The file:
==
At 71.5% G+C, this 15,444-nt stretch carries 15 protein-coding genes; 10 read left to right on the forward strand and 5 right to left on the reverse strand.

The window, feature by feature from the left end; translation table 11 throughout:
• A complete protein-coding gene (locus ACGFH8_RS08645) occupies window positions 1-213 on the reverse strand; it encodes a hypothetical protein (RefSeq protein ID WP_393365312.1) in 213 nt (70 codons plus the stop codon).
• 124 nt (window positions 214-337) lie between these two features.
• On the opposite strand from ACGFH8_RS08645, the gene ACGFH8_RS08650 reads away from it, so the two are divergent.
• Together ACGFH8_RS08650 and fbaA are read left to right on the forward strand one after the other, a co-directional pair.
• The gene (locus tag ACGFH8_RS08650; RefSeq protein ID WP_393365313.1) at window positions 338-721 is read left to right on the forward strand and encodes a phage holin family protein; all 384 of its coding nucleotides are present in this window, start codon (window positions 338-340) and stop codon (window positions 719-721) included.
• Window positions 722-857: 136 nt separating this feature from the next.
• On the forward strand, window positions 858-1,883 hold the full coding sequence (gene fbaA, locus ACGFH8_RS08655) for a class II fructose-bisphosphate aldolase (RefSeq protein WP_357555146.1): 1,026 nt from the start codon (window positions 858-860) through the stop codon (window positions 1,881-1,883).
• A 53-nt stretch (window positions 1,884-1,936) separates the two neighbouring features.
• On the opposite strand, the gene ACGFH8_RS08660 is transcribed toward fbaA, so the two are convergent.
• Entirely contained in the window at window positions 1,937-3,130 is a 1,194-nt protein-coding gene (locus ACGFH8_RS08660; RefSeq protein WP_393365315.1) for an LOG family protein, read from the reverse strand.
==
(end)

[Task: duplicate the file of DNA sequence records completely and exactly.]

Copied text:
At 71.5% G+C, this 15,444-nt stretch carries 15 protein-coding genes; 10 read left to right on the forward strand and 5 right to left on the reverse strand.

The window, feature by feature from the left end; translation table 11 throughout:
• A complete protein-coding gene (locus ACGFH8_RS08645) occupies window positions 1-213 on the reverse strand; it encodes a hypothetical protein (RefSeq protein ID WP_393365312.1) in 213 nt (70 codons plus the stop codon).
• 124 nt (window positions 214-337) lie between these two features.
• On the opposite strand from ACGFH8_RS08645, the gene ACGFH8_RS08650 reads away from it, so the two are divergent.
• Together ACGFH8_RS08650 and fbaA are read left to right on the forward strand one after the other, a co-directional pair.
• The gene (locus tag ACGFH8_RS08650; RefSeq protein ID WP_393365313.1) at window positions 338-721 is read left to right on the forward strand and encodes a phage holin family protein; all 384 of its coding nucleotides are present in this window, start codon (window positions 338-340) and stop codon (window positions 719-721) included.
• Window positions 722-857: 136 nt separating this feature from the next.
• On the forward strand, window positions 858-1,883 hold the full coding sequence (gene fbaA, locus ACGFH8_RS08655) for a class II fructose-bisphosphate aldolase (RefSeq protein WP_357555146.1): 1,026 nt from the start codon (window positions 858-860) through the stop codon (window positions 1,881-1,883).
• A 53-nt stretch (window positions 1,884-1,936) separates the two neighbouring features.
• On the opposite strand, the gene ACGFH8_RS08660 is transcribed toward fbaA, so the two are convergent.
• Entirely contained in the window at window positions 1,937-3,130 is a 1,194-nt protein-coding gene (locus ACGFH8_RS08660; RefSeq protein WP_393365315.1) for an LOG family protein, read from the reverse strand.